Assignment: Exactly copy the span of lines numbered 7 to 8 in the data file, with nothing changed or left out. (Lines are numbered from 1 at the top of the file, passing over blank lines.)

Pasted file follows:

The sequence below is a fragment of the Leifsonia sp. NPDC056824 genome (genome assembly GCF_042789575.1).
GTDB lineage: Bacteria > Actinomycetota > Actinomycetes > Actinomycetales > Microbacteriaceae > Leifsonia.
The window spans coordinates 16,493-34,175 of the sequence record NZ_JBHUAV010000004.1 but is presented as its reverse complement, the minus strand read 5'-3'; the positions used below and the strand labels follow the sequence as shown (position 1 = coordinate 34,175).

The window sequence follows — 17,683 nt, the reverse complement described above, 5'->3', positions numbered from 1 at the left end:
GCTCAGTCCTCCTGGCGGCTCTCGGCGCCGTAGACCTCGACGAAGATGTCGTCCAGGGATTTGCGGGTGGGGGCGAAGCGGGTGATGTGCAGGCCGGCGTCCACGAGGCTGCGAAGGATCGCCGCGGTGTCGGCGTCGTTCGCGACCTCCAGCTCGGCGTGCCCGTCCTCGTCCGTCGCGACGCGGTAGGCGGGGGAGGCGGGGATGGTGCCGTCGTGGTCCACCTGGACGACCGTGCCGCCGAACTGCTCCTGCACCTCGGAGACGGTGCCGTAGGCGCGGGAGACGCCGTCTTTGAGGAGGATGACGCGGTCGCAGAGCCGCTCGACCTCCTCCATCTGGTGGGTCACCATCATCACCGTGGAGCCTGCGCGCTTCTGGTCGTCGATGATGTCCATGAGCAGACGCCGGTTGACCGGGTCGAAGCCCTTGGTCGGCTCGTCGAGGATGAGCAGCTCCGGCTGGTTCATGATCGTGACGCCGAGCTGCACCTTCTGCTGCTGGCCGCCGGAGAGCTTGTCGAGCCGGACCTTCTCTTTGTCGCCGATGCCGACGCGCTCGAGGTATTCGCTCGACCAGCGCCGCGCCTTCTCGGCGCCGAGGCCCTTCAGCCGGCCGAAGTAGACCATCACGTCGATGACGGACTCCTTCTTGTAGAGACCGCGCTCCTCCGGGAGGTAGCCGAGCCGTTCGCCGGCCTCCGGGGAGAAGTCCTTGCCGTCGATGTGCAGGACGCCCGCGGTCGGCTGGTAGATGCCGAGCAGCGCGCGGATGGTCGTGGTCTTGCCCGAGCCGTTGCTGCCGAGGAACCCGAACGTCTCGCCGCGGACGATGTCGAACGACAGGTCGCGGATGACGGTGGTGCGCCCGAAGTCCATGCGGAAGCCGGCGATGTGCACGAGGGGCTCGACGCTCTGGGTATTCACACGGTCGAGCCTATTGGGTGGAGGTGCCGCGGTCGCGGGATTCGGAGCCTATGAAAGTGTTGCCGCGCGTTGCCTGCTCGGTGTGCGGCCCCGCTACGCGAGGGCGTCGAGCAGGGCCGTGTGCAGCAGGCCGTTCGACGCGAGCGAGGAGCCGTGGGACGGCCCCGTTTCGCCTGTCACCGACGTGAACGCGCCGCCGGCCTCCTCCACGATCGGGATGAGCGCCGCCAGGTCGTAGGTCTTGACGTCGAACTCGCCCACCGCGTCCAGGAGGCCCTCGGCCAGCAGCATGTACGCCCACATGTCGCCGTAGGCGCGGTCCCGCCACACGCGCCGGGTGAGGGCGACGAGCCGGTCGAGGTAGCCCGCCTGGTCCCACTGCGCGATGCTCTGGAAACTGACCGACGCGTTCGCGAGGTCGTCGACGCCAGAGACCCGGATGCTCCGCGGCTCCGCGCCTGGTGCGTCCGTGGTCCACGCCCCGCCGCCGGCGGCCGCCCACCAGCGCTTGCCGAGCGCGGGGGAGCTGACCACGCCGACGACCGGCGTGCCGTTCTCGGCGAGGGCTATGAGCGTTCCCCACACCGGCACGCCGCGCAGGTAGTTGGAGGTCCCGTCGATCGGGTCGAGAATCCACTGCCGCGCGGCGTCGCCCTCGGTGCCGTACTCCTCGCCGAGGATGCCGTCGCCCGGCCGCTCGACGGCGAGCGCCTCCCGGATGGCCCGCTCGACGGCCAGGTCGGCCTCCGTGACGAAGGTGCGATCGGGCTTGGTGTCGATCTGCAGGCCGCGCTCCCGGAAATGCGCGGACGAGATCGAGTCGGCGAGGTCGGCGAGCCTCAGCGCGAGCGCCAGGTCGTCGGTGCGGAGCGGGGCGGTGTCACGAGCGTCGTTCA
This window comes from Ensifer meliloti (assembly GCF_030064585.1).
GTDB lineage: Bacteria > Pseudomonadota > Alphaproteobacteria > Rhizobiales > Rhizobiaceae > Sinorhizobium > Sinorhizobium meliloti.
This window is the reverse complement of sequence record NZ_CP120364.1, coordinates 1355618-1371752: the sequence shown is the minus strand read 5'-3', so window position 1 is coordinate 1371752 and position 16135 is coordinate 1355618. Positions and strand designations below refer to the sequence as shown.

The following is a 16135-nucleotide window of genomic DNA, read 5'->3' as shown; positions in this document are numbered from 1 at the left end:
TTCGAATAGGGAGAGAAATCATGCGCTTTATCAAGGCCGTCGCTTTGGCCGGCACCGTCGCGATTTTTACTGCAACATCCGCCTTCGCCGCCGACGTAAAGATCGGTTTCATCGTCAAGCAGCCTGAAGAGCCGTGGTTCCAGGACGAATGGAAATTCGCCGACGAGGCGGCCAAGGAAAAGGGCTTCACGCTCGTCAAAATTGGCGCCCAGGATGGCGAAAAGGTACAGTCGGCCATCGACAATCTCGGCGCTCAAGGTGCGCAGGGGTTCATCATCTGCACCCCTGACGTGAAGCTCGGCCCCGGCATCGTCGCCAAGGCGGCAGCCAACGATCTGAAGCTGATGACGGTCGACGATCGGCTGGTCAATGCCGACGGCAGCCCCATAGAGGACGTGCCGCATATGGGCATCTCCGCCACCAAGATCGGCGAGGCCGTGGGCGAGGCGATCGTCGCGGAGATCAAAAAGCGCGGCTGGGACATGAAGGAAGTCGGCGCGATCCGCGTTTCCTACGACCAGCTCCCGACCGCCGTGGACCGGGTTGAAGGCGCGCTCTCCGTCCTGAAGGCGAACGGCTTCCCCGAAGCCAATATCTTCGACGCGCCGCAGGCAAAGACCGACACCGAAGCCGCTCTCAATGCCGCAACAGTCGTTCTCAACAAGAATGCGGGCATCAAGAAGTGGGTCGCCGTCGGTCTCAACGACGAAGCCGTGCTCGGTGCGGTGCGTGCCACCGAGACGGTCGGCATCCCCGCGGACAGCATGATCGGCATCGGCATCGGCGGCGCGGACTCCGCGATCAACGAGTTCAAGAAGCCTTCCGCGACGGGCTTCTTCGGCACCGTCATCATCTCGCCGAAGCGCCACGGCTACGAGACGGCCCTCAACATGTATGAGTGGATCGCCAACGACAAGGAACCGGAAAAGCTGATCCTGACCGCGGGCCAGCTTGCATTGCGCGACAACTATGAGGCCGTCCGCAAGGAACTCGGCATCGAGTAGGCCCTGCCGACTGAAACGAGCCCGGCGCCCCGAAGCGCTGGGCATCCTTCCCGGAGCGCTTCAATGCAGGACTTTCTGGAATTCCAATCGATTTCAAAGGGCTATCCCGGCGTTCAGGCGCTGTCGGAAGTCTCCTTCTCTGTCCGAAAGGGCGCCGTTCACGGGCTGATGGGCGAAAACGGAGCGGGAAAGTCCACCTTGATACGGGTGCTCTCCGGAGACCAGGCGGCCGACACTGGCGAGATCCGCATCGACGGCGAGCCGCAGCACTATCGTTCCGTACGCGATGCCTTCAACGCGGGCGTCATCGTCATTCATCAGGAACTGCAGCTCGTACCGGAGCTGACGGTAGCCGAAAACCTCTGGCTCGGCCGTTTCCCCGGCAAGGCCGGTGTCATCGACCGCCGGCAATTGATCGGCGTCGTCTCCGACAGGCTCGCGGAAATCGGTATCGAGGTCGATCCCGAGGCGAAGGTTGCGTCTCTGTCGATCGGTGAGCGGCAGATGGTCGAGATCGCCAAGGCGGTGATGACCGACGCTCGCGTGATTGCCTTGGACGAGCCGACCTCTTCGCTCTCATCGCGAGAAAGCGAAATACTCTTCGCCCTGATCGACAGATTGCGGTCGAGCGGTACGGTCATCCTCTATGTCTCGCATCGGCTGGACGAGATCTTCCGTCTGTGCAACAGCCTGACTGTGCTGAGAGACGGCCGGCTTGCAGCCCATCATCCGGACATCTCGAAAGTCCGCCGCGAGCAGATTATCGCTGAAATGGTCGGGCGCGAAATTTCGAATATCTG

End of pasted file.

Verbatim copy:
GTDB lineage: Bacteria > Pseudomonadota > Alphaproteobacteria > Rhizobiales > Rhizobiaceae > Sinorhizobium > Sinorhizobium meliloti.
This window is the reverse complement of sequence record NZ_CP120364.1, coordinates 1355618-1371752: the sequence shown is the minus strand read 5'-3', so window position 1 is coordinate 1371752 and position 16135 is coordinate 1355618. Positions and strand designations below refer to the sequence as shown.